Obamacare surprise: Young 'invincibles' get better deal by skipping catastrophic plans By The Plain Dealer
on November 07, 2013 at 6:23 PM, updated November 08, 2013 at 7:22 AM
NEW ORLEANS -- Young people under 30 who didn't want to buy health insurance got a special exemption under Obamacare -- a provision letting them buy inexpensive, catastrophic coverage. That way, they could escape the higher cost of fuller coverage required of other Americans, yet be protected from financial devastation if they got deathly sick.
But as the realities of the Affordable Care Act shake out, it turns out that many of these so-called young invincibles will have no financial reason to buy that cheaper, catastrophic insurance. This is one of the unexpected consequences of the nation's new insurance model: It will be cheaper in many cases for them to skip catastrophic coverage and just buy better insurance.
"We were all thrilled" when this became apparent, said Phyllis Borzi, assistant secretary for employee benefits security at the U.S. Department of Labor.
"The dirty little secret –actually it's not so secret anymore – if you ever could ever get on healthcare.gov, you will discover that the catastrophic plan actually costs more in virtually every marketplace than the bronze plan does," Borzi told an American Bar Association conference here on Thursday. And the bronze plan, she said, "offers you comprehensive coverage."
Asked if this was by design, Borzi told The Plain Dealer, "I think it's a coincidence."
She said that "we didn't see the numbers" that insurers planned to charge for these plans until just before the new healthcare marketplaces, or exchanges, rolled out.
"And when the premiums came in, they were actually in many cases lower than had been anticipated. So I think it just turns out to be, to me, a pleasant accident, because these young folks can get comprehensive coverage for less or at least not much more."
These savings are before even factoring in the subsidies for which many young insurance buyers will qualify. Catastrophic plans are ineligible for the subsidies. Bronze plans– the cheapest level of policies sold on the new exchanges – are not.
It is unknown how heavily President Barack Obama's administration will publicize this discovery, although the White House is trying to sell enrollment to as many people as it can.
Department of Health and Human Services officials, in charge of implementing the Affordable Care Act, were not available to discuss the catastrophic plan pricing surprise. Spokeswoman Erin Shields Britt sent The Plain Dealer a statement saying, "The Affordable Care Act, for the first time, gives consumers a range of quality, affordable health insurance choices they can easily compare, so they are able to consider the benefits, premiums, out of pocket costs that fit their needs and budget, and choose the best insurance option for them."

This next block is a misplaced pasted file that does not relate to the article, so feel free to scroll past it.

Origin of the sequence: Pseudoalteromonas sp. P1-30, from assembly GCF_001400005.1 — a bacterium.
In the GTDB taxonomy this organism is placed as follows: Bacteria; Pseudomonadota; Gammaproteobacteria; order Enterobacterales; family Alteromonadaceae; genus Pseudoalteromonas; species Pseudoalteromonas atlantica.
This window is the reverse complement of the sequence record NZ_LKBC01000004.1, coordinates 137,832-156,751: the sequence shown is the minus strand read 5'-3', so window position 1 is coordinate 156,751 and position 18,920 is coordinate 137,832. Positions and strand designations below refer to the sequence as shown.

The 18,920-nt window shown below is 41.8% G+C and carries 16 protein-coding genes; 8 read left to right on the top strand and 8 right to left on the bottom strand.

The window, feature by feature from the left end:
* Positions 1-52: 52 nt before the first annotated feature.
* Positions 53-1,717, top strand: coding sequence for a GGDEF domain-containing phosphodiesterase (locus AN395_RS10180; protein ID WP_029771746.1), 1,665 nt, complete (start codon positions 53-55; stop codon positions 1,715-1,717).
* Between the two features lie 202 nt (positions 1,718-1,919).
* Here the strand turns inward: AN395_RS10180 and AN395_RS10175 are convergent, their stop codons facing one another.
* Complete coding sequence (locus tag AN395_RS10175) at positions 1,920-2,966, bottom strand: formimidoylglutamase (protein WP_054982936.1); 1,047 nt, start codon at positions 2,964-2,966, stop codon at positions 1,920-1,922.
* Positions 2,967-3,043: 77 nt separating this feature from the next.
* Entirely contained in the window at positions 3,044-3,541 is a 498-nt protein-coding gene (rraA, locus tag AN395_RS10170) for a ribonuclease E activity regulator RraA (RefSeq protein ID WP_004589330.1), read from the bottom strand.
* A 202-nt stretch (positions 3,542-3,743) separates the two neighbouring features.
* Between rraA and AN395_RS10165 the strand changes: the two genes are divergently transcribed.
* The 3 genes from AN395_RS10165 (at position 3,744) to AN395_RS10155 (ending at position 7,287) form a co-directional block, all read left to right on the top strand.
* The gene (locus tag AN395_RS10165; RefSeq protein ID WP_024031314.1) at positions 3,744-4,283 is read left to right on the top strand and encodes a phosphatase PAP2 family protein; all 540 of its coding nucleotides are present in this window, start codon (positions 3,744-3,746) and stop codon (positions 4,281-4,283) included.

Obamacare requires all uncovered Americans to have insurance in 2014 or pay fines. By pooling enrollees in exchanges and limiting the premiums for older and sicker enrollees, the healthcare law relies on a large cadre of young, healthy enrollees to offset others' higher medical costs.
Critics have noted that before factoring in subsidies, health insurance rates will be higher for many young adults than they had been previously. The higher costs resulted from the rebalancing of the insurance equation: to make coverage more affordable for some, others would have to pay a bigger share.
The White House countered that the tax credits made that point moot.
Catastrophic insurance policies in the exchanges will pay for three primary care visits a year as well as some preventive visits. But they will cover nothing else until the patient pays $6,350 out of pocket.
Bronze-level policies, the next step up, will pay for all preventive care and 10 "essential" benefits including ambulatory and emergency services, physical therapy and prescription drugs. Bronze plans also have a maximum of $6,350 out-of-pocket costs, including deductibles and co-payments. But they will pay for many partial expenses before that cap is reached and are considered fuller, better plans.
In Cuyahoga County, the ballpark range for monthly catastrophic plan premiums is $121 to $180 a month, based on figures available on healthcare.gov. The difference depends on the insurer and its network of doctors and hospitals, and these figures do not account for all applicants.
Yet bronze plans start at $151. And the differences among insurers can make the range even narrower. Kaiser Permanente, for example, lists a catastrophic plan at $144 but has a bronze plan available for just $7 more. Anthem Blue Cross and Blue Shield has a catastrophic plan for $180 and a bronze plan for $210.
That's before considering that single people earning less than $45,460 can qualify for tax subsidies to offset or even pay for most of the cost of a bronze plan. Catastrophic plans, by contrast, are ineligible for subsidies. It's one of the rules of Obamacare.